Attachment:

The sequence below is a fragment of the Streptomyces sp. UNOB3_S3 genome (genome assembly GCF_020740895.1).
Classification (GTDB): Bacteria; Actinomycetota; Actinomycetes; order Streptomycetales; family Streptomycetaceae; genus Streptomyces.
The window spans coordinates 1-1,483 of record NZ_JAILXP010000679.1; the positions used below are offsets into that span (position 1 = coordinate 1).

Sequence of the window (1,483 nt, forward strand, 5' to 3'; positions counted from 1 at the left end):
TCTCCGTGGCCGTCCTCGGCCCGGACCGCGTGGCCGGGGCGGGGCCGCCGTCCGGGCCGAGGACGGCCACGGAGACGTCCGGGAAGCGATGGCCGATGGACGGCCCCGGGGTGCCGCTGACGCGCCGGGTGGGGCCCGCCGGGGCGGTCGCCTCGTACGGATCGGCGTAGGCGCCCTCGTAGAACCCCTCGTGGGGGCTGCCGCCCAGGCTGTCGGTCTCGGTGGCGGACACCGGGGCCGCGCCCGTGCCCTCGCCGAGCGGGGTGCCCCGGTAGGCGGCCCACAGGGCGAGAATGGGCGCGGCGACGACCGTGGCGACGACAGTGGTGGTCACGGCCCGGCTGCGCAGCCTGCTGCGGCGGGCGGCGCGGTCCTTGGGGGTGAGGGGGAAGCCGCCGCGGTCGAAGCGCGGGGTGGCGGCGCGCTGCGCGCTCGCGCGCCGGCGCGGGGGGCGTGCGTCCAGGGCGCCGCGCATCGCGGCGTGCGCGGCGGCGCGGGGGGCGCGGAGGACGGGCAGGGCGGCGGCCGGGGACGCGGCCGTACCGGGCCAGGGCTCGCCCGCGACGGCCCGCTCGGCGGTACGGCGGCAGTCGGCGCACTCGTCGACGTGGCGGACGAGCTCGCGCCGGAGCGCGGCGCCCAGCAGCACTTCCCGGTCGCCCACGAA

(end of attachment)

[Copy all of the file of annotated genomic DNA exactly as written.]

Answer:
The sequence below is a fragment of the Streptomyces sp. UNOB3_S3 genome (genome assembly GCF_020740895.1).
Classification (GTDB): Bacteria; Actinomycetota; Actinomycetes; order Streptomycetales; family Streptomycetaceae; genus Streptomyces.
The window spans coordinates 1-1,483 of record NZ_JAILXP010000679.1; the positions used below are offsets into that span (position 1 = coordinate 1).

Sequence of the window (1,483 nt, forward strand, 5' to 3'; positions counted from 1 at the left end):
TCTCCGTGGCCGTCCTCGGCCCGGACCGCGTGGCCGGGGCGGGGCCGCCGTCCGGGCCGAGGACGGCCACGGAGACGTCCGGGAAGCGATGGCCGATGGACGGCCCCGGGGTGCCGCTGACGCGCCGGGTGGGGCCCGCCGGGGCGGTCGCCTCGTACGGATCGGCGTAGGCGCCCTCGTAGAACCCCTCGTGGGGGCTGCCGCCCAGGCTGTCGGTCTCGGTGGCGGACACCGGGGCCGCGCCCGTGCCCTCGCCGAGCGGGGTGCCCCGGTAGGCGGCCCACAGGGCGAGAATGGGCGCGGCGACGACCGTGGCGACGACAGTGGTGGTCACGGCCCGGCTGCGCAGCCTGCTGCGGCGGGCGGCGCGGTCCTTGGGGGTGAGGGGGAAGCCGCCGCGGTCGAAGCGCGGGGTGGCGGCGCGCTGCGCGCTCGCGCGCCGGCGCGGGGGGCGTGCGTCCAGGGCGCCGCGCATCGCGGCGTGCGCGGCGGCGCGGGGGGCGCGGAGGACGGGCAGGGCGGCGGCCGGGGACGCGGCCGTACCGGGCCAGGGCTCGCCCGCGACGGCCCGCTCGGCGGTACGGCGGCAGTCGGCGCACTCGTCGACGTGGCGGACGAGCTCGCGCCGGAGCGCGGCGCCCAGCAGCACTTCCCGGTCGCCCACGAA